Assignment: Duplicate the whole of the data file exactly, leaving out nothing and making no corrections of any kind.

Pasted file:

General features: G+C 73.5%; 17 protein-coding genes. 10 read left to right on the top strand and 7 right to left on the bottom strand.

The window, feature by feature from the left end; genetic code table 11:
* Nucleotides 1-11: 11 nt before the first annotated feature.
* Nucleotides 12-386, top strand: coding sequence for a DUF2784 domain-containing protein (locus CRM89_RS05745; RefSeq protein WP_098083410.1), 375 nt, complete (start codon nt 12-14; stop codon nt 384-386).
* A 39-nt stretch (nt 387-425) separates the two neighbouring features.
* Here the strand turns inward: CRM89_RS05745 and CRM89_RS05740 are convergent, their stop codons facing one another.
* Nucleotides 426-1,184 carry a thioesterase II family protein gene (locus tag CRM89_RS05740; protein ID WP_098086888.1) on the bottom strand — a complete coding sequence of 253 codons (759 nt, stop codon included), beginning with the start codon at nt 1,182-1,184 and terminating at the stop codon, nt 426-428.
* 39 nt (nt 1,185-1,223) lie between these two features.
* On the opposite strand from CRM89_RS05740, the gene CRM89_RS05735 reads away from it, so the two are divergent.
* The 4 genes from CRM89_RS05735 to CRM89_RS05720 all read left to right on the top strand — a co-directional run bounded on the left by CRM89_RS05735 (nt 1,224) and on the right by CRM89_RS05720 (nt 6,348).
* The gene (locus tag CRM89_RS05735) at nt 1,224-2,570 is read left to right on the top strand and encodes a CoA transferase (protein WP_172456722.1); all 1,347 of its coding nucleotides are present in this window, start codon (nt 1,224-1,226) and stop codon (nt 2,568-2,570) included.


General features: G+C 73.5%; 17 protein-coding genes. 10 read left to right on the top strand and 7 right to left on the bottom strand.

The window, feature by feature from the left end; genetic code table 11:
* Nucleotides 1-11: 11 nt before the first annotated feature.
* Nucleotides 12-386, top strand: coding sequence for a DUF2784 domain-containing protein (locus CRM89_RS05745; RefSeq protein WP_098083410.1), 375 nt, complete (start codon nt 12-14; stop codon nt 384-386).
* A 39-nt stretch (nt 387-425) separates the two neighbouring features.
* Here the strand turns inward: CRM89_RS05745 and CRM89_RS05740 are convergent, their stop codons facing one another.
* Nucleotides 426-1,184 carry a thioesterase II family protein gene (locus tag CRM89_RS05740; protein ID WP_098086888.1) on the bottom strand — a complete coding sequence of 253 codons (759 nt, stop codon included), beginning with the start codon at nt 1,182-1,184 and terminating at the stop codon, nt 426-428.
* 39 nt (nt 1,185-1,223) lie between these two features.
* On the opposite strand from CRM89_RS05740, the gene CRM89_RS05735 reads away from it, so the two are divergent.
* The 4 genes from CRM89_RS05735 to CRM89_RS05720 all read left to right on the top strand — a co-directional run bounded on the left by CRM89_RS05735 (nt 1,224) and on the right by CRM89_RS05720 (nt 6,348).
* The gene (locus tag CRM89_RS05735) at nt 1,224-2,570 is read left to right on the top strand and encodes a CoA transferase (protein WP_172456722.1); all 1,347 of its coding nucleotides are present in this window, start codon (nt 1,224-1,226) and stop codon (nt 2,568-2,570) included.